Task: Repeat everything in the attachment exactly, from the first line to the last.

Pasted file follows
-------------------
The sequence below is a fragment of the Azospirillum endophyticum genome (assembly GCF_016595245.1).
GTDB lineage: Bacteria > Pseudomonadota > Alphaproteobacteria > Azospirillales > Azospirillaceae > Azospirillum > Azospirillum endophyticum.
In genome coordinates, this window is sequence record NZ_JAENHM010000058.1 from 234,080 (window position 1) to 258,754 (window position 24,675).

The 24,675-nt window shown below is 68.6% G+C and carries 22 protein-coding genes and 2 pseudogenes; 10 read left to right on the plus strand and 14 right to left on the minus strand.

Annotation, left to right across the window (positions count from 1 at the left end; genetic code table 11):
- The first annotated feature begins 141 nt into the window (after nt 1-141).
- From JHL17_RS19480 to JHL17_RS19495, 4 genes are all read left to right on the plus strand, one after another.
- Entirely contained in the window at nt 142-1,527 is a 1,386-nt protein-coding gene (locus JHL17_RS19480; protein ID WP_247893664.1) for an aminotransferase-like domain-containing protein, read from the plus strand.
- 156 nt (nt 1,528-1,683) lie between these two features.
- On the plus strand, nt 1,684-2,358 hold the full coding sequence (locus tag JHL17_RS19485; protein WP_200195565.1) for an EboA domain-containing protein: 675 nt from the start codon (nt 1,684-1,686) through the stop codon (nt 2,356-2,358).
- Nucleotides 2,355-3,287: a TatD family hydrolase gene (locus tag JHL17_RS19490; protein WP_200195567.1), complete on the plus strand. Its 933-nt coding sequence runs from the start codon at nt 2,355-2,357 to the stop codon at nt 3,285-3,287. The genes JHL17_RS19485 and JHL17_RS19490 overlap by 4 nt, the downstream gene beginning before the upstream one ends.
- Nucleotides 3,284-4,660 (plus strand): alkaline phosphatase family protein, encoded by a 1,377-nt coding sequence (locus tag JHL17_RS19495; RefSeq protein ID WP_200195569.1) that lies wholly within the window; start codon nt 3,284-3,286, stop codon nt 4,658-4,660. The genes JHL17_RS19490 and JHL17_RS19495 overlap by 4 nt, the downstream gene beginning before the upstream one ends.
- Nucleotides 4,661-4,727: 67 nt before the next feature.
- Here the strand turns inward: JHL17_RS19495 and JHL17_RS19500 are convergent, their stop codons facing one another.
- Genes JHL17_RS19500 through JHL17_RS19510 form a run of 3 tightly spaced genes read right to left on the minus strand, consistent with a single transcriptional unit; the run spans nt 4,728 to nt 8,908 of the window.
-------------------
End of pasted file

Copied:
The sequence below is a fragment of the Azospirillum endophyticum genome (assembly GCF_016595245.1).
GTDB lineage: Bacteria > Pseudomonadota > Alphaproteobacteria > Azospirillales > Azospirillaceae > Azospirillum > Azospirillum endophyticum.
In genome coordinates, this window is sequence record NZ_JAENHM010000058.1 from 234,080 (window position 1) to 258,754 (window position 24,675).

The 24,675-nt window shown below is 68.6% G+C and carries 22 protein-coding genes and 2 pseudogenes; 10 read left to right on the plus strand and 14 right to left on the minus strand.

Annotation, left to right across the window (positions count from 1 at the left end; genetic code table 11):
- The first annotated feature begins 141 nt into the window (after nt 1-141).
- From JHL17_RS19480 to JHL17_RS19495, 4 genes are all read left to right on the plus strand, one after another.
- Entirely contained in the window at nt 142-1,527 is a 1,386-nt protein-coding gene (locus JHL17_RS19480; protein ID WP_247893664.1) for an aminotransferase-like domain-containing protein, read from the plus strand.
- 156 nt (nt 1,528-1,683) lie between these two features.
- On the plus strand, nt 1,684-2,358 hold the full coding sequence (locus tag JHL17_RS19485; protein WP_200195565.1) for an EboA domain-containing protein: 675 nt from the start codon (nt 1,684-1,686) through the stop codon (nt 2,356-2,358).
- Nucleotides 2,355-3,287: a TatD family hydrolase gene (locus tag JHL17_RS19490; protein WP_200195567.1), complete on the plus strand. Its 933-nt coding sequence runs from the start codon at nt 2,355-2,357 to the stop codon at nt 3,285-3,287. The genes JHL17_RS19485 and JHL17_RS19490 overlap by 4 nt, the downstream gene beginning before the upstream one ends.
- Nucleotides 3,284-4,660 (plus strand): alkaline phosphatase family protein, encoded by a 1,377-nt coding sequence (locus tag JHL17_RS19495; RefSeq protein ID WP_200195569.1) that lies wholly within the window; start codon nt 3,284-3,286, stop codon nt 4,658-4,660. The genes JHL17_RS19490 and JHL17_RS19495 overlap by 4 nt, the downstream gene beginning before the upstream one ends.
- Nucleotides 4,661-4,727: 67 nt before the next feature.
- Here the strand turns inward: JHL17_RS19495 and JHL17_RS19500 are convergent, their stop codons facing one another.
- Genes JHL17_RS19500 through JHL17_RS19510 form a run of 3 tightly spaced genes read right to left on the minus strand, consistent with a single transcriptional unit; the run spans nt 4,728 to nt 8,908 of the window.